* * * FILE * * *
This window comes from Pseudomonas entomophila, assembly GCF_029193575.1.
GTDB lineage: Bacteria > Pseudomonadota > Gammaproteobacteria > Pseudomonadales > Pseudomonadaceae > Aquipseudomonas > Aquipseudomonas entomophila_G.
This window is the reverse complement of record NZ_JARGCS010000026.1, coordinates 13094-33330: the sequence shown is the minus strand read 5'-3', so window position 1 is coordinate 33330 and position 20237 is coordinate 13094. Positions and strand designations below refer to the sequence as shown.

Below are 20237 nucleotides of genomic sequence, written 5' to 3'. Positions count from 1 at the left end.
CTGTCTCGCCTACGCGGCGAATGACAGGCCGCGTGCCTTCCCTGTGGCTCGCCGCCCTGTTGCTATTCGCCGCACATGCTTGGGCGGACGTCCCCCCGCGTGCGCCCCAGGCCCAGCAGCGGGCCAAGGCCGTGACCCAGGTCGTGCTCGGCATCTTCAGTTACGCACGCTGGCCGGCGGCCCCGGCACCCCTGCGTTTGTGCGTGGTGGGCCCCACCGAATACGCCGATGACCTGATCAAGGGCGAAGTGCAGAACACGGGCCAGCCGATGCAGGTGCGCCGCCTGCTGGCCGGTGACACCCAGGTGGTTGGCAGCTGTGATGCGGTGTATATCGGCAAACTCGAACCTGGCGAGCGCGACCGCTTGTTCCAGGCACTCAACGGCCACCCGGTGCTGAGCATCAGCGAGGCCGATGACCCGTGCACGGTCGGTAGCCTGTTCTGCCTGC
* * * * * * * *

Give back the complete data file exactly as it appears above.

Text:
This window comes from Pseudomonas entomophila, assembly GCF_029193575.1.
GTDB lineage: Bacteria > Pseudomonadota > Gammaproteobacteria > Pseudomonadales > Pseudomonadaceae > Aquipseudomonas > Aquipseudomonas entomophila_G.
This window is the reverse complement of record NZ_JARGCS010000026.1, coordinates 13094-33330: the sequence shown is the minus strand read 5'-3', so window position 1 is coordinate 33330 and position 20237 is coordinate 13094. Positions and strand designations below refer to the sequence as shown.

Below are 20237 nucleotides of genomic sequence, written 5' to 3'. Positions count from 1 at the left end.
CTGTCTCGCCTACGCGGCGAATGACAGGCCGCGTGCCTTCCCTGTGGCTCGCCGCCCTGTTGCTATTCGCCGCACATGCTTGGGCGGACGTCCCCCCGCGTGCGCCCCAGGCCCAGCAGCGGGCCAAGGCCGTGACCCAGGTCGTGCTCGGCATCTTCAGTTACGCACGCTGGCCGGCGGCCCCGGCACCCCTGCGTTTGTGCGTGGTGGGCCCCACCGAATACGCCGATGACCTGATCAAGGGCGAAGTGCAGAACACGGGCCAGCCGATGCAGGTGCGCCGCCTGCTGGCCGGTGACACCCAGGTGGTTGGCAGCTGTGATGCGGTGTATATCGGCAAACTCGAACCTGGCGAGCGCGACCGCTTGTTCCAGGCACTCAACGGCCACCCGGTGCTGAGCATCAGCGAGGCCGATGACCCGTGCACGGTCGGTAGCCTGTTCTGCCTGC